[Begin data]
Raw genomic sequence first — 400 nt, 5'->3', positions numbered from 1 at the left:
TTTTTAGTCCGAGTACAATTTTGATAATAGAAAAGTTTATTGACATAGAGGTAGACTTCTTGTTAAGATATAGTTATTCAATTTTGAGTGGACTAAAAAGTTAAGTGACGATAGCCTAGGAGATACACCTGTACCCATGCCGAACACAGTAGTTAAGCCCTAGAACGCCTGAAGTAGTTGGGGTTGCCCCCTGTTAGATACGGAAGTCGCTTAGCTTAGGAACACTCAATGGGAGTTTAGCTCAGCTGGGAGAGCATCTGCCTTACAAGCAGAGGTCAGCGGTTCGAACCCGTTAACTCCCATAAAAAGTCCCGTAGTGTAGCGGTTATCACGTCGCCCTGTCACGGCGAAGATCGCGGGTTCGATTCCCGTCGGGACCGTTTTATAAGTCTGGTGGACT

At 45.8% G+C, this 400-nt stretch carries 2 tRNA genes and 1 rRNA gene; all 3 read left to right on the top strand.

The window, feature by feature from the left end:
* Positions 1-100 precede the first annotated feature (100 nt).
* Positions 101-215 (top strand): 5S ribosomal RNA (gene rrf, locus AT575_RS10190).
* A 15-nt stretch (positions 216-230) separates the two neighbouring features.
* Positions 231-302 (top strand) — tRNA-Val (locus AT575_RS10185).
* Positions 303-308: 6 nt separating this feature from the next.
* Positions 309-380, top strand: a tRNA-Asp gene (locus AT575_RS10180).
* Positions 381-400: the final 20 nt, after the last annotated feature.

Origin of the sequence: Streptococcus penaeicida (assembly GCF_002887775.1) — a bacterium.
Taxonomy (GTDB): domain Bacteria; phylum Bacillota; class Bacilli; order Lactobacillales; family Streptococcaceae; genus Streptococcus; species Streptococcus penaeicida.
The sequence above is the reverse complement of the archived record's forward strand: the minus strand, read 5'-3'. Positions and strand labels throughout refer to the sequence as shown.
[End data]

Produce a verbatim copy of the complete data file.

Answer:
Raw genomic sequence first — 400 nt, 5'->3', positions numbered from 1 at the left:
TTTTTAGTCCGAGTACAATTTTGATAATAGAAAAGTTTATTGACATAGAGGTAGACTTCTTGTTAAGATATAGTTATTCAATTTTGAGTGGACTAAAAAGTTAAGTGACGATAGCCTAGGAGATACACCTGTACCCATGCCGAACACAGTAGTTAAGCCCTAGAACGCCTGAAGTAGTTGGGGTTGCCCCCTGTTAGATACGGAAGTCGCTTAGCTTAGGAACACTCAATGGGAGTTTAGCTCAGCTGGGAGAGCATCTGCCTTACAAGCAGAGGTCAGCGGTTCGAACCCGTTAACTCCCATAAAAAGTCCCGTAGTGTAGCGGTTATCACGTCGCCCTGTCACGGCGAAGATCGCGGGTTCGATTCCCGTCGGGACCGTTTTATAAGTCTGGTGGACT

At 45.8% G+C, this 400-nt stretch carries 2 tRNA genes and 1 rRNA gene; all 3 read left to right on the top strand.

The window, feature by feature from the left end:
* Positions 1-100 precede the first annotated feature (100 nt).
* Positions 101-215 (top strand): 5S ribosomal RNA (gene rrf, locus AT575_RS10190).
* A 15-nt stretch (positions 216-230) separates the two neighbouring features.
* Positions 231-302 (top strand) — tRNA-Val (locus AT575_RS10185).
* Positions 303-308: 6 nt separating this feature from the next.
* Positions 309-380, top strand: a tRNA-Asp gene (locus AT575_RS10180).
* Positions 381-400: the final 20 nt, after the last annotated feature.

Origin of the sequence: Streptococcus penaeicida (assembly GCF_002887775.1) — a bacterium.
Taxonomy (GTDB): domain Bacteria; phylum Bacillota; class Bacilli; order Lactobacillales; family Streptococcaceae; genus Streptococcus; species Streptococcus penaeicida.
The sequence above is the reverse complement of the archived record's forward strand: the minus strand, read 5'-3'. Positions and strand labels throughout refer to the sequence as shown.